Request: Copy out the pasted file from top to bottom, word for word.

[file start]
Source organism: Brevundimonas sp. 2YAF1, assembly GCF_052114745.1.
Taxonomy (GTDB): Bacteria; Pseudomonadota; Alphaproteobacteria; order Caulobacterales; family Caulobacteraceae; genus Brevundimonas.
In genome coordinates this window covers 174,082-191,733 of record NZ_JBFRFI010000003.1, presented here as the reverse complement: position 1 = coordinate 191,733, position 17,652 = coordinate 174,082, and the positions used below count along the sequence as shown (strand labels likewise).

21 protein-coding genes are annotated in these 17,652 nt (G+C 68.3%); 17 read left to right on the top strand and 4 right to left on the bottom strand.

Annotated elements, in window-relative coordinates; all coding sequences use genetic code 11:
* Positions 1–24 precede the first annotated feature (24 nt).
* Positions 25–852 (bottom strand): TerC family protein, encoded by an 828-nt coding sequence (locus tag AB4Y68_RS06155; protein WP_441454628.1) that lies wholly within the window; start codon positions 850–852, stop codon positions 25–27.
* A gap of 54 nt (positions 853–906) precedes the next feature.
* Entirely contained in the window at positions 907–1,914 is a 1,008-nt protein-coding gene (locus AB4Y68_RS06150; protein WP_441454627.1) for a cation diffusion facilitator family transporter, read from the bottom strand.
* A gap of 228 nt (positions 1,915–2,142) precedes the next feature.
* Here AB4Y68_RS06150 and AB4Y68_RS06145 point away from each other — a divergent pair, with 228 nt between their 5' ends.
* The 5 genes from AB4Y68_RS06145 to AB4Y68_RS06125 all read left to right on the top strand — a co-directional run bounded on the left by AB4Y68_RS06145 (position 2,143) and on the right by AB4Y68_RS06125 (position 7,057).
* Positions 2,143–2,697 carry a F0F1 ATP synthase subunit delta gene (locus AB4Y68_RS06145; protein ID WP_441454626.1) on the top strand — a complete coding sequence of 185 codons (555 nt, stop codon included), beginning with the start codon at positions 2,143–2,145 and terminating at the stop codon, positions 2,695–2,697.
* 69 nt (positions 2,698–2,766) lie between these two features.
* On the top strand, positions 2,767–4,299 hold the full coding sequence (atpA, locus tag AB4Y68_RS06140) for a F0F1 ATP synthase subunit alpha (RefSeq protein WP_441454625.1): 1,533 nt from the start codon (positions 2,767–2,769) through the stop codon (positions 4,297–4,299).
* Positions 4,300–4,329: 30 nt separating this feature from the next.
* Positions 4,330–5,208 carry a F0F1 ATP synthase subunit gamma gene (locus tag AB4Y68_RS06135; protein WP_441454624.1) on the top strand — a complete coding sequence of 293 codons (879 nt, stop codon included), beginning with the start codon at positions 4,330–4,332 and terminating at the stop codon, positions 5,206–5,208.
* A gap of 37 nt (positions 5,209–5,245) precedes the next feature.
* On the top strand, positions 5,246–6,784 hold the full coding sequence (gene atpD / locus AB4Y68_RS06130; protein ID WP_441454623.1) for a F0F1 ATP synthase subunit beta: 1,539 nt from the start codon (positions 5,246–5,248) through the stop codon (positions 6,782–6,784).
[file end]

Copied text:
Source organism: Brevundimonas sp. 2YAF1, assembly GCF_052114745.1.
Taxonomy (GTDB): Bacteria; Pseudomonadota; Alphaproteobacteria; order Caulobacterales; family Caulobacteraceae; genus Brevundimonas.
In genome coordinates this window covers 174,082-191,733 of record NZ_JBFRFI010000003.1, presented here as the reverse complement: position 1 = coordinate 191,733, position 17,652 = coordinate 174,082, and the positions used below count along the sequence as shown (strand labels likewise).

21 protein-coding genes are annotated in these 17,652 nt (G+C 68.3%); 17 read left to right on the top strand and 4 right to left on the bottom strand.

Annotated elements, in window-relative coordinates; all coding sequences use genetic code 11:
* Positions 1–24 precede the first annotated feature (24 nt).
* Positions 25–852 (bottom strand): TerC family protein, encoded by an 828-nt coding sequence (locus tag AB4Y68_RS06155; protein WP_441454628.1) that lies wholly within the window; start codon positions 850–852, stop codon positions 25–27.
* A gap of 54 nt (positions 853–906) precedes the next feature.
* Entirely contained in the window at positions 907–1,914 is a 1,008-nt protein-coding gene (locus AB4Y68_RS06150; protein WP_441454627.1) for a cation diffusion facilitator family transporter, read from the bottom strand.
* A gap of 228 nt (positions 1,915–2,142) precedes the next feature.
* Here AB4Y68_RS06150 and AB4Y68_RS06145 point away from each other — a divergent pair, with 228 nt between their 5' ends.
* The 5 genes from AB4Y68_RS06145 to AB4Y68_RS06125 all read left to right on the top strand — a co-directional run bounded on the left by AB4Y68_RS06145 (position 2,143) and on the right by AB4Y68_RS06125 (position 7,057).
* Positions 2,143–2,697 carry a F0F1 ATP synthase subunit delta gene (locus AB4Y68_RS06145; protein ID WP_441454626.1) on the top strand — a complete coding sequence of 185 codons (555 nt, stop codon included), beginning with the start codon at positions 2,143–2,145 and terminating at the stop codon, positions 2,695–2,697.
* 69 nt (positions 2,698–2,766) lie between these two features.
* On the top strand, positions 2,767–4,299 hold the full coding sequence (atpA, locus tag AB4Y68_RS06140) for a F0F1 ATP synthase subunit alpha (RefSeq protein WP_441454625.1): 1,533 nt from the start codon (positions 2,767–2,769) through the stop codon (positions 4,297–4,299).
* Positions 4,300–4,329: 30 nt separating this feature from the next.
* Positions 4,330–5,208 carry a F0F1 ATP synthase subunit gamma gene (locus tag AB4Y68_RS06135; protein WP_441454624.1) on the top strand — a complete coding sequence of 293 codons (879 nt, stop codon included), beginning with the start codon at positions 4,330–4,332 and terminating at the stop codon, positions 5,206–5,208.
* A gap of 37 nt (positions 5,209–5,245) precedes the next feature.
* On the top strand, positions 5,246–6,784 hold the full coding sequence (gene atpD / locus AB4Y68_RS06130; protein ID WP_441454623.1) for a F0F1 ATP synthase subunit beta: 1,539 nt from the start codon (positions 5,246–5,248) through the stop codon (positions 6,782–6,784).